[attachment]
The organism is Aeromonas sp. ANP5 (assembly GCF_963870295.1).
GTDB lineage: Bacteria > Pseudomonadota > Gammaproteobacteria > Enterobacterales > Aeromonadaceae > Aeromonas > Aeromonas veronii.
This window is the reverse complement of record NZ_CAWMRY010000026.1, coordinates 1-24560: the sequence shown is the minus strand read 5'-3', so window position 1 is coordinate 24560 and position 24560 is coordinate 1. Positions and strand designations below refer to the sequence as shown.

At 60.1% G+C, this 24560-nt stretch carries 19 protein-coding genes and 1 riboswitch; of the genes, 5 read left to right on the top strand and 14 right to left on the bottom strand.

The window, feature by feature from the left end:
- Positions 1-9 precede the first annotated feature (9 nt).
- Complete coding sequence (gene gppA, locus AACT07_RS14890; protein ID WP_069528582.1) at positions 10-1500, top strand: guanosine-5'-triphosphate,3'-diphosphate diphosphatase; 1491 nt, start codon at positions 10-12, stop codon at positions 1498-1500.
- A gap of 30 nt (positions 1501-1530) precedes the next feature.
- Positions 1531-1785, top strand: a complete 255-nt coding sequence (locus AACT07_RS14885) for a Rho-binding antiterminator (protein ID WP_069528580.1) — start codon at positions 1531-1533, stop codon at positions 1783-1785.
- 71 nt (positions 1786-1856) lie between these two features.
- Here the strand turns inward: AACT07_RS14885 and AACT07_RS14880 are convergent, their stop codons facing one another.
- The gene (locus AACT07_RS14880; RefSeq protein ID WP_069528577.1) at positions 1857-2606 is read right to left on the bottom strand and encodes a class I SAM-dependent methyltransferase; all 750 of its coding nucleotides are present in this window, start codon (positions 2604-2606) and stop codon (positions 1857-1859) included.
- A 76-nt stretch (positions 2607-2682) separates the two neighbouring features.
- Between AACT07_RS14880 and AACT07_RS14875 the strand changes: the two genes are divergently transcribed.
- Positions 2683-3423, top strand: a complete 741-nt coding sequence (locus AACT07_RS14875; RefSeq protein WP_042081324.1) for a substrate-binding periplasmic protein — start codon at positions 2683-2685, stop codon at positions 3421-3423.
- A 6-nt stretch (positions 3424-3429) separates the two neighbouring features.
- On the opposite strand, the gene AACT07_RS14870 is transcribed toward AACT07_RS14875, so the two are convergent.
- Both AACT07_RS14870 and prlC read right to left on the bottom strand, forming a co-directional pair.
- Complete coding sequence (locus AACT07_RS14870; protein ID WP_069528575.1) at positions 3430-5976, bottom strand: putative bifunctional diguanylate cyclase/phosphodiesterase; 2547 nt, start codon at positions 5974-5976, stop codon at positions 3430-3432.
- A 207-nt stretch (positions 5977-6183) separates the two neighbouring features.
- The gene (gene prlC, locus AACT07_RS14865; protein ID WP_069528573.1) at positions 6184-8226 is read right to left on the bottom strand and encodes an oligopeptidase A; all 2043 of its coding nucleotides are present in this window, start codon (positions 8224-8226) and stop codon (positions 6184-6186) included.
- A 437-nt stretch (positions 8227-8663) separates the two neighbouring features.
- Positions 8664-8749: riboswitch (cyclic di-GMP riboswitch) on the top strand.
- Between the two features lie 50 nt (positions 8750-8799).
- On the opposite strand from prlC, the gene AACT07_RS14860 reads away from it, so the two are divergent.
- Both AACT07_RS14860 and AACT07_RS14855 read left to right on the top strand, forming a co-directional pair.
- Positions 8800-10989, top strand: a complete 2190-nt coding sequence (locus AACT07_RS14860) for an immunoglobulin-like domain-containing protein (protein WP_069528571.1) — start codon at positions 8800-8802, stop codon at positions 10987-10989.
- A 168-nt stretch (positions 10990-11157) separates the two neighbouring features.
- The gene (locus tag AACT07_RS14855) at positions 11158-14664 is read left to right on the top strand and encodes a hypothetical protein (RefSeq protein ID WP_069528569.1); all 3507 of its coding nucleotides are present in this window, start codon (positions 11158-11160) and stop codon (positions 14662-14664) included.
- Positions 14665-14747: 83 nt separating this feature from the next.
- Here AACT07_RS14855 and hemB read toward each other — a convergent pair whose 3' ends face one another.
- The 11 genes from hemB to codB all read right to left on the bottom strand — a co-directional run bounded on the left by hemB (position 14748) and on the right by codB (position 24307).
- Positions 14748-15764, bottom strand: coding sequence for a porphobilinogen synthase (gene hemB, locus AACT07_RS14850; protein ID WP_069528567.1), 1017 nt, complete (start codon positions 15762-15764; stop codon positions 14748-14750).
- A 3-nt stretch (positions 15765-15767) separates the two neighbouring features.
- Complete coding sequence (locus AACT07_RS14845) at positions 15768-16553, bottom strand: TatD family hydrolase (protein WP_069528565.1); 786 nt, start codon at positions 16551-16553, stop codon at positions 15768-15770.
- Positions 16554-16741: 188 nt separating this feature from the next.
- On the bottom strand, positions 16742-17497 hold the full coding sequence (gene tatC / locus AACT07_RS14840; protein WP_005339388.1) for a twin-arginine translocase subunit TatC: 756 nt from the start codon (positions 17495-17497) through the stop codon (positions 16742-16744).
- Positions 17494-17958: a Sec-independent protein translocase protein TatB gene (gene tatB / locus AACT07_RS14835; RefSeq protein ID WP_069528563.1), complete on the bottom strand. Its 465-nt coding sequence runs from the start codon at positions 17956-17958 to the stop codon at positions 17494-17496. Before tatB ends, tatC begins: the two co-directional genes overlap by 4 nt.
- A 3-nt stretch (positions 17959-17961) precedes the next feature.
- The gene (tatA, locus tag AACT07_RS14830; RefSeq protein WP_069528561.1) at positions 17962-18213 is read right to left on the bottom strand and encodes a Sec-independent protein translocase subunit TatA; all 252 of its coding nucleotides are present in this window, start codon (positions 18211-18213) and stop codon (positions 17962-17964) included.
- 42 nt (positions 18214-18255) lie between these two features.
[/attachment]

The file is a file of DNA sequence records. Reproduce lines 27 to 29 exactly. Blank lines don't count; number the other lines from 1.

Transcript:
- Positions 8800-10989, top strand: a complete 2190-nt coding sequence (locus AACT07_RS14860) for an immunoglobulin-like domain-containing protein (protein WP_069528571.1) — start codon at positions 8800-8802, stop codon at positions 10987-10989.
- A 168-nt stretch (positions 10990-11157) separates the two neighbouring features.
- The gene (locus tag AACT07_RS14855) at positions 11158-14664 is read left to right on the top strand and encodes a hypothetical protein (RefSeq protein ID WP_069528569.1); all 3507 of its coding nucleotides are present in this window, start codon (positions 11158-11160) and stop codon (positions 14662-14664) included.